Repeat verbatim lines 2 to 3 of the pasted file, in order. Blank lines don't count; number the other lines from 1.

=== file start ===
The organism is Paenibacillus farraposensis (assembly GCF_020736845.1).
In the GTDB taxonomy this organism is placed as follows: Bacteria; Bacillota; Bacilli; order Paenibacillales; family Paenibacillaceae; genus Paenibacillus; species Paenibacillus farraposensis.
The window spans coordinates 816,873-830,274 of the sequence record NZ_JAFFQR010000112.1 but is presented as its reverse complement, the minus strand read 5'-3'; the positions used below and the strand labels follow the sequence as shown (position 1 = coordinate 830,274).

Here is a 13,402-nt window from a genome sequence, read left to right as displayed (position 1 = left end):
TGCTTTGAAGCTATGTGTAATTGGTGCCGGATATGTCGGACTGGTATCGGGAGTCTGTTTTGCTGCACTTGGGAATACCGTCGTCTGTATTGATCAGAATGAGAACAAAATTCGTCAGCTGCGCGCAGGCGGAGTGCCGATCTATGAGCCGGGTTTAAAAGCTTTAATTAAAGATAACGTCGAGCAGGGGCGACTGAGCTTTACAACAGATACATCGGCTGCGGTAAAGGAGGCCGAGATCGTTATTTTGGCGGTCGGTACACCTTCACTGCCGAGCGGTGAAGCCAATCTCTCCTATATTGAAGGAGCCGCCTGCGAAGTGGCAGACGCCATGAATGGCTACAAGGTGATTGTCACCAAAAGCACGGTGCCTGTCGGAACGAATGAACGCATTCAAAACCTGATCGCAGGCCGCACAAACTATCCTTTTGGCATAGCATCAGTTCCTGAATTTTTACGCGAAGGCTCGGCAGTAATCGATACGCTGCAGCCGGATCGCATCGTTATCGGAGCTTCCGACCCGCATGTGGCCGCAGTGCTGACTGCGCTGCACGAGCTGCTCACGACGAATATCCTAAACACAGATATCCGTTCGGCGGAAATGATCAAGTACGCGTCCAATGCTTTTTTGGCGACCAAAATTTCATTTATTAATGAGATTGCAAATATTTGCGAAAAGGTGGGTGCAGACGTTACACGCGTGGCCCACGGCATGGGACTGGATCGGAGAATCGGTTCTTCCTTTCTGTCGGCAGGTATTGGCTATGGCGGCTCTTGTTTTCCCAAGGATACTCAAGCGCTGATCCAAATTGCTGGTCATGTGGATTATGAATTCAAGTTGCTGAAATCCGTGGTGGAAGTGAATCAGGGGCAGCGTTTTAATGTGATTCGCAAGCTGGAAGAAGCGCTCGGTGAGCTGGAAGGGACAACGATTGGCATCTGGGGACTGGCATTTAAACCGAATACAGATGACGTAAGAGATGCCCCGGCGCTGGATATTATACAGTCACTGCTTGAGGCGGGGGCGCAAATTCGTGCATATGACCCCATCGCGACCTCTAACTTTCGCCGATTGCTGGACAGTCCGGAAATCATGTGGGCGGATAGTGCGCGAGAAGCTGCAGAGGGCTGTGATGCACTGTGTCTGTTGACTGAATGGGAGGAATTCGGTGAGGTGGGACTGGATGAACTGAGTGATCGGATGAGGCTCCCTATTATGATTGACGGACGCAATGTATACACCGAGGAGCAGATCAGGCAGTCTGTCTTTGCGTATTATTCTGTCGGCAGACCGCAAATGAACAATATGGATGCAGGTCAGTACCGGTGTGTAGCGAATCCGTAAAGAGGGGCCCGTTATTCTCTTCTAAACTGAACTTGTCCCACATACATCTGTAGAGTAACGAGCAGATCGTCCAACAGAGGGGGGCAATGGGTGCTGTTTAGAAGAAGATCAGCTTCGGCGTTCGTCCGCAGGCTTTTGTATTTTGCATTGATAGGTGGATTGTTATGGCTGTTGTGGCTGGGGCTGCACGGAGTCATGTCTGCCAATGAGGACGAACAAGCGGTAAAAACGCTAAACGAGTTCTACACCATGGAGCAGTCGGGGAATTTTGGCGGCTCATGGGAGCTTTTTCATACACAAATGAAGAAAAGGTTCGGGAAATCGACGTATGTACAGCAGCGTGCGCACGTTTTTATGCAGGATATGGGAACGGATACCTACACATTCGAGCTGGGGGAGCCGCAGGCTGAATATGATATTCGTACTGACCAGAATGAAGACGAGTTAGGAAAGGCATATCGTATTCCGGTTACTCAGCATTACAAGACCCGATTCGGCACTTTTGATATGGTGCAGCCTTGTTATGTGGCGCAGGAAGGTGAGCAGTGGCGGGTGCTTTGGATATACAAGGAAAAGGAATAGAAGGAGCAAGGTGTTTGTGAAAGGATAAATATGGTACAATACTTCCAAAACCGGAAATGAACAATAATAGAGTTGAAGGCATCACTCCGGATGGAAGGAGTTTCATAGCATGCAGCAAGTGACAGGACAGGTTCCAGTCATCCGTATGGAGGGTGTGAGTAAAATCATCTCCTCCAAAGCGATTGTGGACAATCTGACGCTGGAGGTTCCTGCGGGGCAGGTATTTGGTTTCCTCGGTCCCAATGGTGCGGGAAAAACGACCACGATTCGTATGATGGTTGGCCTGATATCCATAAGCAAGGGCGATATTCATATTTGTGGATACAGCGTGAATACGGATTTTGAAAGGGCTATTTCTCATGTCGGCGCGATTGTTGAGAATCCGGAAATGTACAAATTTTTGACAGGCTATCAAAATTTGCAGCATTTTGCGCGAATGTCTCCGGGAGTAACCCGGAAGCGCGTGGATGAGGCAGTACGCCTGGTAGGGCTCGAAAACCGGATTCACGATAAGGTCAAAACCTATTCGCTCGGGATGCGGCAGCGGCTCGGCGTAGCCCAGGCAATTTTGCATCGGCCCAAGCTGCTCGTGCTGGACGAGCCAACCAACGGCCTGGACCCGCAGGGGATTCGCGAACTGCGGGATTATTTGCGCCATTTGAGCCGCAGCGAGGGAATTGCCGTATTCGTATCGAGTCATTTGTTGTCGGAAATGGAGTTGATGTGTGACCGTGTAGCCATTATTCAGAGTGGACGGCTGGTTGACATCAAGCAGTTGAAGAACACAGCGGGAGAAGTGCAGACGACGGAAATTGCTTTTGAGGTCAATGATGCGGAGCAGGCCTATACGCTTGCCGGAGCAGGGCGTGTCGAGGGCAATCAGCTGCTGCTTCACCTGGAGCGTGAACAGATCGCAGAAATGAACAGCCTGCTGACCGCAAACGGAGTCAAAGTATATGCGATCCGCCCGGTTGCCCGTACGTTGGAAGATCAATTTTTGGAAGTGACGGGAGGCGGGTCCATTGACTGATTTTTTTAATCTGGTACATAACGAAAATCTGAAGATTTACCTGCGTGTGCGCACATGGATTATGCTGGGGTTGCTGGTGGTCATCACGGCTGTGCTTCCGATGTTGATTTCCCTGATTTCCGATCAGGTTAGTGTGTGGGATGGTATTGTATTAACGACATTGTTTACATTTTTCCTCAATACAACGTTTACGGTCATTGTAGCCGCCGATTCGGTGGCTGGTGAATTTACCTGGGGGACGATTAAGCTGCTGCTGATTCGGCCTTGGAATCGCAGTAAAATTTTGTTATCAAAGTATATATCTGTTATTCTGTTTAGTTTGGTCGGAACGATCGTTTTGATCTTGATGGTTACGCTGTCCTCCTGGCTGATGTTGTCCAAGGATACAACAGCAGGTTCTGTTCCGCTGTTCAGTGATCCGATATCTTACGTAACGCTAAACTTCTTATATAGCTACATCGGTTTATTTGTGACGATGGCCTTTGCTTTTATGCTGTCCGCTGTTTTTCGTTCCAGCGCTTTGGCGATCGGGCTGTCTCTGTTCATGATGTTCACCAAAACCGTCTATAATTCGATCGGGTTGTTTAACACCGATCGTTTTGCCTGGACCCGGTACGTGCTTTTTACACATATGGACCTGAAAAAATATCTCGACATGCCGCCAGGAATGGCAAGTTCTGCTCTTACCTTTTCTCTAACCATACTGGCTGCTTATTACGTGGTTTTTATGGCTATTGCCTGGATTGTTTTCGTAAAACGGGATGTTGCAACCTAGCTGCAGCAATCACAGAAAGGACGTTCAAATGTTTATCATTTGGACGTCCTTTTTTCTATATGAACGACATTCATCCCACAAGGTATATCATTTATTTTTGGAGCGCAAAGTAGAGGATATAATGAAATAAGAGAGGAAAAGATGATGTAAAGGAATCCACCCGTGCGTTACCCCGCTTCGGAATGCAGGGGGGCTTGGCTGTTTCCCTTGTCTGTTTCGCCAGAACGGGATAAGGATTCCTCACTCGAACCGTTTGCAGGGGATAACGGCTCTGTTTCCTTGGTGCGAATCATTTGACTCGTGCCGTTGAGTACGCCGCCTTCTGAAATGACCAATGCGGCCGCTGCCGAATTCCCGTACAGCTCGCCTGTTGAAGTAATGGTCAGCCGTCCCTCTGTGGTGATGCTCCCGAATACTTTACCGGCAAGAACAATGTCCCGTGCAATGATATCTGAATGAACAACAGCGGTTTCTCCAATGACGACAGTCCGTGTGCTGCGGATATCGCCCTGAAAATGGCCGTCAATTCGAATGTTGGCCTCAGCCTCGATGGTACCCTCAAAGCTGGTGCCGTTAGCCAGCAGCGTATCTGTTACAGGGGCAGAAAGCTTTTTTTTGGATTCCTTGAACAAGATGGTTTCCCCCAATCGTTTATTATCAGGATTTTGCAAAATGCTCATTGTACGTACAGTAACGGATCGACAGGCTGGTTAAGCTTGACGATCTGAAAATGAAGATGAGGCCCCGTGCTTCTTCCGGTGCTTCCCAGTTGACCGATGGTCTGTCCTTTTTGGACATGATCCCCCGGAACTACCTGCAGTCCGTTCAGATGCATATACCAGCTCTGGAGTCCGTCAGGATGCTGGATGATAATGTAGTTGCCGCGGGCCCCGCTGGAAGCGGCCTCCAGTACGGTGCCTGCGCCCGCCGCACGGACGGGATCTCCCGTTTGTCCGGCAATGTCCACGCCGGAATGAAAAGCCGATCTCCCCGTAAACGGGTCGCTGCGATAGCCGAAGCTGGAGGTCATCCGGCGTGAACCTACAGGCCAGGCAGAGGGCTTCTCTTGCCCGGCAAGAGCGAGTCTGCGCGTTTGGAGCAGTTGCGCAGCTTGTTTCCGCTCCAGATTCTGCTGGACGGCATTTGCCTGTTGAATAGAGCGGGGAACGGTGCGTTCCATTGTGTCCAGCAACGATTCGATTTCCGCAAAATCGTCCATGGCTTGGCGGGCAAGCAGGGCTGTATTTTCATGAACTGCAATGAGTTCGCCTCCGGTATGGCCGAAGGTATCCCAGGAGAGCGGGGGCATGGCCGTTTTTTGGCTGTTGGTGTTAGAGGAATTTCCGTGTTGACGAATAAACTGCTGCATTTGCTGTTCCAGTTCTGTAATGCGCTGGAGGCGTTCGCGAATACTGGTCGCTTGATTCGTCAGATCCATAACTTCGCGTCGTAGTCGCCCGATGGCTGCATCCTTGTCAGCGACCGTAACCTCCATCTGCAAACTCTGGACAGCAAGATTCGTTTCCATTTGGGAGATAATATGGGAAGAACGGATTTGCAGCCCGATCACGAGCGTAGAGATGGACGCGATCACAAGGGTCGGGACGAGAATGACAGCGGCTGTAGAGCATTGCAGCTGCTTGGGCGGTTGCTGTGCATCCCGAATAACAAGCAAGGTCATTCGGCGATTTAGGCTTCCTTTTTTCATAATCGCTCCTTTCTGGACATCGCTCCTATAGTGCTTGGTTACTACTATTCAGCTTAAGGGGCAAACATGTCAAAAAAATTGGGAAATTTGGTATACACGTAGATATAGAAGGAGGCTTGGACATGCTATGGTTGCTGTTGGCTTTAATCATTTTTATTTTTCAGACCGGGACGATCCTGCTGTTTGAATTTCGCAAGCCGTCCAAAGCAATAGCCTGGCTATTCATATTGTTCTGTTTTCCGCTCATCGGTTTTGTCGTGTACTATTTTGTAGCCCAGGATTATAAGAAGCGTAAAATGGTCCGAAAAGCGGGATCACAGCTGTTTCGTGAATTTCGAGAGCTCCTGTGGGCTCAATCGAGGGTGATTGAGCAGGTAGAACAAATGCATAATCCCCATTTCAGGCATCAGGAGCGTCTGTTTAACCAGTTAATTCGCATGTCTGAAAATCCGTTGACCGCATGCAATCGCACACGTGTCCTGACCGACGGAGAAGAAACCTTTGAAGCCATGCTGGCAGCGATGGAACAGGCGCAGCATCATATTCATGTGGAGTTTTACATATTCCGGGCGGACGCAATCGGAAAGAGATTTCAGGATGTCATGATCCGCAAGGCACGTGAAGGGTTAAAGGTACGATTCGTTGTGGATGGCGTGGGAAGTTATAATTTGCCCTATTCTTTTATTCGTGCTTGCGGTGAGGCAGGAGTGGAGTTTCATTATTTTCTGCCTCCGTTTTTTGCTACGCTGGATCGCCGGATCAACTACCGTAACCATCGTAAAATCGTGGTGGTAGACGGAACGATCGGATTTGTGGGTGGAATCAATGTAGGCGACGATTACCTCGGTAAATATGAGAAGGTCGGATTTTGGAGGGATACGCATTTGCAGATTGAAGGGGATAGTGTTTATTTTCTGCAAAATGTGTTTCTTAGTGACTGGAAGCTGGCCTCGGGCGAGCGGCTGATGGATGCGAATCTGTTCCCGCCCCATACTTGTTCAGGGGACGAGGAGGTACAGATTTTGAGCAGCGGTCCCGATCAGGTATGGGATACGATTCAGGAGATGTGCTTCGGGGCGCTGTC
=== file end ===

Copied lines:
In the GTDB taxonomy this organism is placed as follows: Bacteria; Bacillota; Bacilli; order Paenibacillales; family Paenibacillaceae; genus Paenibacillus; species Paenibacillus farraposensis.
The window spans coordinates 816,873-830,274 of the sequence record NZ_JAFFQR010000112.1 but is presented as its reverse complement, the minus strand read 5'-3'; the positions used below and the strand labels follow the sequence as shown (position 1 = coordinate 830,274).